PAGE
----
Theme: Healthy Me

Balancing Me


Objective: Children will walk along a floor-level balance beam to explore the science of balance.

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What You Will Need

  • A large, empty activity room such as a gymnasium or cafeteria
  • 3”–4” wide masking tape – 1 roll per 12 children

What To Do

Note: This activity requires advanced preparation. Prior to the lesson, tape one 5’–6’ line on the floor for each child. Lines can be straight, wavy, zigzag, or any combination of the three.

  1. Discuss keeping your balance with the children (see Did You Know?).
  2. Tell the children that they will be exploring balance as they walk across a floor-level “balance beam.”
  3. Have the children choose a line to walk on. Allow them some time to investigate.
  4. Demonstrate walking on the tape with one foot in front of the other. Have the children try it.
  5. Demonstrate walking on the tape with one foot in front of the other, and put down your heel first, then your toe—walk heel, toe, heel, toe, etc. Have the children try it.
  6. Demonstrate, and then have the children try walking on their tiptoes along the tape.
  7. Demonstrate, and then have the children try walking in giant steps along the tape.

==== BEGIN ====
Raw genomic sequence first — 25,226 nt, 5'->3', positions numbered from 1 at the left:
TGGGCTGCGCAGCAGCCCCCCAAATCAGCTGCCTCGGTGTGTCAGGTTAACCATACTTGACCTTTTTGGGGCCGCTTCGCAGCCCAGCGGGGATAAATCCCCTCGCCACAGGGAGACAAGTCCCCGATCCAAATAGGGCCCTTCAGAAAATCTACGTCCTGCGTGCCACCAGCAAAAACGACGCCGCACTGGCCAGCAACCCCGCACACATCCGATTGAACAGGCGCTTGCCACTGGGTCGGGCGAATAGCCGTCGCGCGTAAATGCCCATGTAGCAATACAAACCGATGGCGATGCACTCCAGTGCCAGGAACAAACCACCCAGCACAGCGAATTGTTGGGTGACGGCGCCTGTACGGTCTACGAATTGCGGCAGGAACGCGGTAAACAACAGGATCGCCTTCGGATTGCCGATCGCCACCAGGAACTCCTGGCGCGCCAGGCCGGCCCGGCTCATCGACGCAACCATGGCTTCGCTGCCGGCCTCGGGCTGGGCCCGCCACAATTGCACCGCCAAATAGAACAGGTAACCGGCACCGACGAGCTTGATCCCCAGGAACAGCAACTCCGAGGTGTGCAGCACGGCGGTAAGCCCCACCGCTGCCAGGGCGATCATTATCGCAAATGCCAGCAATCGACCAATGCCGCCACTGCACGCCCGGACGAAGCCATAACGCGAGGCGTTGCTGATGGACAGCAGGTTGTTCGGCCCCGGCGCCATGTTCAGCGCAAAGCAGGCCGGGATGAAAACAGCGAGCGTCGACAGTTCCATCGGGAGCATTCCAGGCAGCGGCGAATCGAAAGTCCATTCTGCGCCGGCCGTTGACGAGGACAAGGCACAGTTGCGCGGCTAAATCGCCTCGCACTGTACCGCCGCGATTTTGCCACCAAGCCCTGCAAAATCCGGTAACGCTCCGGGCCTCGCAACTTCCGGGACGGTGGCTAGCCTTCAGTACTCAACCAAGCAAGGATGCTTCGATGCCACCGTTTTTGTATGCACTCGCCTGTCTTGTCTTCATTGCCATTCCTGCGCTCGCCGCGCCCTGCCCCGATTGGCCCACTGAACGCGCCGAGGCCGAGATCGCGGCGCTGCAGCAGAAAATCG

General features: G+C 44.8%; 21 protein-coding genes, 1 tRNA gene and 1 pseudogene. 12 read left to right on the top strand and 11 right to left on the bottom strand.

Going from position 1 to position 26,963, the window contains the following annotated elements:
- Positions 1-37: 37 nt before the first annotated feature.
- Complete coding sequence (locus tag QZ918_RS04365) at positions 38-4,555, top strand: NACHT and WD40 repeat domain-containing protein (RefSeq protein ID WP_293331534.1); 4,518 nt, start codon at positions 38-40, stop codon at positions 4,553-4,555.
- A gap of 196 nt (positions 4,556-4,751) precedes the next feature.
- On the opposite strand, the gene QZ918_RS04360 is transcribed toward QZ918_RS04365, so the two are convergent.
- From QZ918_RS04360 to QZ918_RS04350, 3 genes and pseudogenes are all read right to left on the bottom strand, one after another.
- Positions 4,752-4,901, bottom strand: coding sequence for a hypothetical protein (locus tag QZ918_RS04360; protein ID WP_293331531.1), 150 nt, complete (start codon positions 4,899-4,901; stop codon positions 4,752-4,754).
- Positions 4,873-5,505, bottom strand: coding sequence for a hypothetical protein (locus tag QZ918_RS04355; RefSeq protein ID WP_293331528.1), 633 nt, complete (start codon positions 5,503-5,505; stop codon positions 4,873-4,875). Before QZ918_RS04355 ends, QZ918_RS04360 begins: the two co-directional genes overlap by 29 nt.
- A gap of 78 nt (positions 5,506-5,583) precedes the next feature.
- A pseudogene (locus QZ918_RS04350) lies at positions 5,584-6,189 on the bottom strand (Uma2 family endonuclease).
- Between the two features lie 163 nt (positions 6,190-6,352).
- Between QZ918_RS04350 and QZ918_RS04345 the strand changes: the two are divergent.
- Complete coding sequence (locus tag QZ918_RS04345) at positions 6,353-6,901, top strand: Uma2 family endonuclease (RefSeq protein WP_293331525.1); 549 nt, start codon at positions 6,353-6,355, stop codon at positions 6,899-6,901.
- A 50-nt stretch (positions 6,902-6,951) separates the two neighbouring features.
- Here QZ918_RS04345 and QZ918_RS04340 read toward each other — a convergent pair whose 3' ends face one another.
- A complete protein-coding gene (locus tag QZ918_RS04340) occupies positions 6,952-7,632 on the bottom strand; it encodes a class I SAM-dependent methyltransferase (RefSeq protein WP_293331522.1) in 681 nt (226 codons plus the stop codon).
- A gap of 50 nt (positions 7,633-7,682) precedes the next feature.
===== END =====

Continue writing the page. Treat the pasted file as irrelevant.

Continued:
8. Demonstrate, and then have the children try walking backward along the tape.
  9. Have the children move to a different type of line so that they can try walking as you have demonstrated.
  10. Discuss which movement was the easiest/most difficult to perform and which line was the easiest/most difficult to move along.

Guiding Student Inquiry

  • Explain what you needed to do to stay on the tape.
  • Describe how you kept your balance.
  • Tell me which line was the easiest/most difficult to move along.
  • Tell me which movement was the easiest/most difficult to perform.

Explore, Extend & Integrate

  • Tape several large shapes on the floor instead of the single lines. Two or three preschoolers can select one shape and walk in the same direction. Another option is to tape one very large shape on the floor all around the room. The entire class can participate in doing the balance activities while moving in the same direction.

Check for Children’s Understanding

  • Could the children explain what they needed to do to stay on the tape?
  • Could the children describe how they kept their balance?

Did You Know?

Movement promotes physical fitness and development of the whole child. Movement contributes to the enhancement of a positive self-image, self-confidence, creativity, and self-expression. Movement activates the neural wiring in the body, making the whole body an instrument of learning.

The first science discovery that children go through is discovering how their own bodies move and work. As they become aware of the world around them, children are anxious to understand how things move and work. Many science concepts, such as balance, can be explored through movement. Both science and movement include learning by doing.